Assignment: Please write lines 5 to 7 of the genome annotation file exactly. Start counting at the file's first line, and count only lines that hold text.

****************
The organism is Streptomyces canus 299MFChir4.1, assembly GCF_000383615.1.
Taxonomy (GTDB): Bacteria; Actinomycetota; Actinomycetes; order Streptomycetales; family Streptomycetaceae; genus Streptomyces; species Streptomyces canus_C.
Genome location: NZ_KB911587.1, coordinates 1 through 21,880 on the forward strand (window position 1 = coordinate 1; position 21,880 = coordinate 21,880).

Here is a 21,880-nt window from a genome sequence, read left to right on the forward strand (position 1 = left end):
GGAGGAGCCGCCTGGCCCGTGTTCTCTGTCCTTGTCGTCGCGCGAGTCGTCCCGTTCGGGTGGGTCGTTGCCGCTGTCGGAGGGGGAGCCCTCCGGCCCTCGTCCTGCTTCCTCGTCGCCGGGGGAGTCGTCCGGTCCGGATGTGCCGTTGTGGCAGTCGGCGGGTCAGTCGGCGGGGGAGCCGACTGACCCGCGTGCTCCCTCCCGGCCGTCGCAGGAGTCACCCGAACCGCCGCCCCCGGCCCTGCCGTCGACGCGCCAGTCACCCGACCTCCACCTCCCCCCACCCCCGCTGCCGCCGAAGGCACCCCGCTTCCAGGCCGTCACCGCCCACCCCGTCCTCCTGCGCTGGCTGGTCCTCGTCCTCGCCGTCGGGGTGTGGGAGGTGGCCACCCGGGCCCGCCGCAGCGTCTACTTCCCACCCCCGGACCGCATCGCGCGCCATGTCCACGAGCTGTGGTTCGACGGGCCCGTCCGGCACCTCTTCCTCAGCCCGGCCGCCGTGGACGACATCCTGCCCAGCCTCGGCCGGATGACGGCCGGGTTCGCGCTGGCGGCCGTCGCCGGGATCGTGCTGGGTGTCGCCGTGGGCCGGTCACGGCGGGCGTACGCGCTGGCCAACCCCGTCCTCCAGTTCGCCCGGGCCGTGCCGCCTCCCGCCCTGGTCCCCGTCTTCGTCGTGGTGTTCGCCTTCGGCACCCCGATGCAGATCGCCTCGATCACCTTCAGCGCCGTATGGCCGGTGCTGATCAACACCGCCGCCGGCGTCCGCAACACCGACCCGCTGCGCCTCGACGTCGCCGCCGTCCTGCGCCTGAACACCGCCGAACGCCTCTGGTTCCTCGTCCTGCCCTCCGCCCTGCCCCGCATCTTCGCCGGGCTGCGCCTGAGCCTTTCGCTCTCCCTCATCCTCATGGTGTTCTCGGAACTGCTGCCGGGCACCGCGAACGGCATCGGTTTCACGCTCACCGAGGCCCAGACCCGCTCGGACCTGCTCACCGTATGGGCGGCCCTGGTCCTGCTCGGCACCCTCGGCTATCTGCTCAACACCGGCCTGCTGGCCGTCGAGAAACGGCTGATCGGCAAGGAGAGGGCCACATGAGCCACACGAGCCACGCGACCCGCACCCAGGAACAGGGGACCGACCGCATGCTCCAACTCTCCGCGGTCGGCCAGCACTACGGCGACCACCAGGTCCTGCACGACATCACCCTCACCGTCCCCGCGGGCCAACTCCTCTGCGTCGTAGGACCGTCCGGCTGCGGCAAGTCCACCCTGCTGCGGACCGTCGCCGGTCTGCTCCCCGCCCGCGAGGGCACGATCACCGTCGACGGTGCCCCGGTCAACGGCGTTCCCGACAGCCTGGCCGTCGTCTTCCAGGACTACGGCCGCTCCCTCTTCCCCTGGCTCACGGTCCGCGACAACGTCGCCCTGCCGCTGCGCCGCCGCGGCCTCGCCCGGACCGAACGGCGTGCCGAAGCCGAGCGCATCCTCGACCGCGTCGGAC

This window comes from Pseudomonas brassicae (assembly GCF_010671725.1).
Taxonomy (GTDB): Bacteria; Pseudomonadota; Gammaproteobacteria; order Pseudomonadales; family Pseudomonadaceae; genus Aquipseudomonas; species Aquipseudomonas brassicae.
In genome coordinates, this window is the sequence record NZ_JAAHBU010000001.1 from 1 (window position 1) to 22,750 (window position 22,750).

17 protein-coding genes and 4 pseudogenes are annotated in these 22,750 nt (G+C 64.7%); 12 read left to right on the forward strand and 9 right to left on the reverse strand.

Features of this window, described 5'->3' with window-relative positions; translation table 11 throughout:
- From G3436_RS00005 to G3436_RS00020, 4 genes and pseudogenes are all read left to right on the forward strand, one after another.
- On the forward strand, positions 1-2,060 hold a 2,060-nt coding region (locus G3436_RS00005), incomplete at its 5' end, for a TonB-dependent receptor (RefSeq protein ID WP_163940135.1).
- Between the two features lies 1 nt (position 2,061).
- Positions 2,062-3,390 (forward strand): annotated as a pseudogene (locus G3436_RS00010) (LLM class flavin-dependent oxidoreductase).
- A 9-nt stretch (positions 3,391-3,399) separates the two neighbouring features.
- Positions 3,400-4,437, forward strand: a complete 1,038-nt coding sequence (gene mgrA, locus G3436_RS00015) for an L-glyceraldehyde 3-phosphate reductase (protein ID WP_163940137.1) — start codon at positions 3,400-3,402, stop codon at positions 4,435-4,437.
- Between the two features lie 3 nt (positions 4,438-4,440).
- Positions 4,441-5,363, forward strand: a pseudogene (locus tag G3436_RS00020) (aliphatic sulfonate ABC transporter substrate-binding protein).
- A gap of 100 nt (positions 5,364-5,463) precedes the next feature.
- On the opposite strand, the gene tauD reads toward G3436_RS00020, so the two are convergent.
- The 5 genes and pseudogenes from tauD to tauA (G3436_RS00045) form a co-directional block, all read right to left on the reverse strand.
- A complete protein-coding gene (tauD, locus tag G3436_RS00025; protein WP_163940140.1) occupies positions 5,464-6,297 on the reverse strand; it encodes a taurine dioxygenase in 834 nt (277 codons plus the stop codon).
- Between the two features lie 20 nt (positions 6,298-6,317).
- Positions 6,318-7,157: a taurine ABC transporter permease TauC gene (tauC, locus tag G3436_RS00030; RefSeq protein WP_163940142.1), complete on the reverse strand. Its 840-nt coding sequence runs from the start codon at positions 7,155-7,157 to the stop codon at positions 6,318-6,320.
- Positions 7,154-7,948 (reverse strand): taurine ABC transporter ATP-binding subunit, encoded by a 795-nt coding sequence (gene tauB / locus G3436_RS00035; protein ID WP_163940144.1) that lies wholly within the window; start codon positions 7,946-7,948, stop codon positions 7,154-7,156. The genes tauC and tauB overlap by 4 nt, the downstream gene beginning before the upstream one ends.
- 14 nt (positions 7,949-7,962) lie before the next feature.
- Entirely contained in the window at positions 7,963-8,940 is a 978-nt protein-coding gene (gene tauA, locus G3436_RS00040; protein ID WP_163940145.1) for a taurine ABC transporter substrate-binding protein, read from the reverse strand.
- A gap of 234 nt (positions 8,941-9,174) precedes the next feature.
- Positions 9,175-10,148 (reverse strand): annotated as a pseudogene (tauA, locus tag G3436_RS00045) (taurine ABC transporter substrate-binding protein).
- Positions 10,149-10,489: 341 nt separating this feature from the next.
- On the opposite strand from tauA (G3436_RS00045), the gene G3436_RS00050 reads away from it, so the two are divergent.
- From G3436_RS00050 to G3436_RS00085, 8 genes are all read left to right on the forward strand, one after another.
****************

GGAGGAGCCGCCTGGCCCGTGTTCTCTGTCCTTGTCGTCGCGCGAGTCGTCCCGTTCGGGTGGGTCGTTGCCGCTGTCGGAGGGGGAGCCCTCCGGCCCTCGTCCTGCTTCCTCGTCGCCGGGGGAGTCGTCCGGTCCGGATGTGCCGTTGTGGCAGTCGGCGGGTCAGTCGGCGGGGGAGCCGACTGACCCGCGTGCTCCCTCCCGGCCGTCGCAGGAGTCACCCGAACCGCCGCCCCCGGCCCTGCCGTCGACGCGCCAGTCACCCGACCTCCACCTCCCCCCACCCCCGCTGCCGCCGAAGGCACCCCGCTTCCAGGCCGTCACCGCCCACCCCGTCCTCCTGCGCTGGCTGGTCCTCGTCCTCGCCGTCGGGGTGTGGGAGGTGGCCACCCGGGCCCGCCGCAGCGTCTACTTCCCACCCCCGGACCGCATCGCGCGCCATGTCCACGAGCTGTGGTTCGACGGGCCCGTCCGGCACCTCTTCCTCAGCCCGGCCGCCGTGGACGACATCCTGCCCAGCCTCGGCCGGATGACGGCCGGGTTCGCGCTGGCGGCCGTCGCCGGGATCGTGCTGGGTGTCGCCGTGGGCCGGTCACGGCGGGCGTACGCGCTGGCCAACCCCGTCCTCCAGTTCGCCCGGGCCGTGCCGCCTCCCGCCCTGGTCCCCGTCTTCGTCGTGGTGTTCGCCTTCGGCACCCCGATGCAGATCGCCTCGATCACCTTCAGCGCCGTATGGCCGGTGCTGATCAACACCGCCGCCGGCGTCCGCAACACCGACCCGCTGCGCCTCGACGTCGCCGCCGTCCTGCGCCTGAACACCGCCGAACGCCTCTGGTTCCTCGTCCTGCCCTCCGCCCTGCCCCGCATCTTCGCCGGGCTGCGCCTGAGCCTTTCGCTCTCCCTCATCCTCATGGTGTTCTCGGAACTGCTGCCGGGCACCGCGAACGGCATCGGTTTCACGCTCACCGAGGCCCAGACCCGCTCGGACCTGCTCACCGTATGGGCGGCCCTGGTCCTGCTCGGCACCCTCGGCTATCTGCTCAACACCGGCCTGCTGGCCGTCGAGAAACGGCTGATCGGCAAGGAGAGGGCCACATGAGCCACACGAGCCACGCGACCCGCACCCAGGAACAGGGGACCGACCGCATGCTCCAACTCTCCGCGGTCGGCCAGCACTACGGCGACCACCAGGTCCTGCACGACATCACCCTCACCGTCCCCGCGGGCCAACTCCTCTGCGTCGTAGGACCGTCCGGCTGCGGCAAGTCCACCCTGCTGCGGACCGTCGCCGGTCTGCTCCCCGCCCGCGAGGGCACGATCACCGTCGACGGTGCCCCGGTCAACGGCGTTCCCGACAGCCTGGCCGTCGTCTTCCAGGACTACGGCCGCTCCCTCTTCCCCTGGCTCACGGTCCGCGACAACGTCGCCCTGCCGCTGCGCCGCCGCGGCCTCGCCCGGACCGAACGGCGTGCCGAAGCCGAGCGCATCCTCGACCGCGTCGGAC

This window comes from Pseudomonas brassicae (assembly GCF_010671725.1).
Taxonomy (GTDB): Bacteria; Pseudomonadota; Gammaproteobacteria; order Pseudomonadales; family Pseudomonadaceae; genus Aquipseudomonas; species Aquipseudomonas brassicae.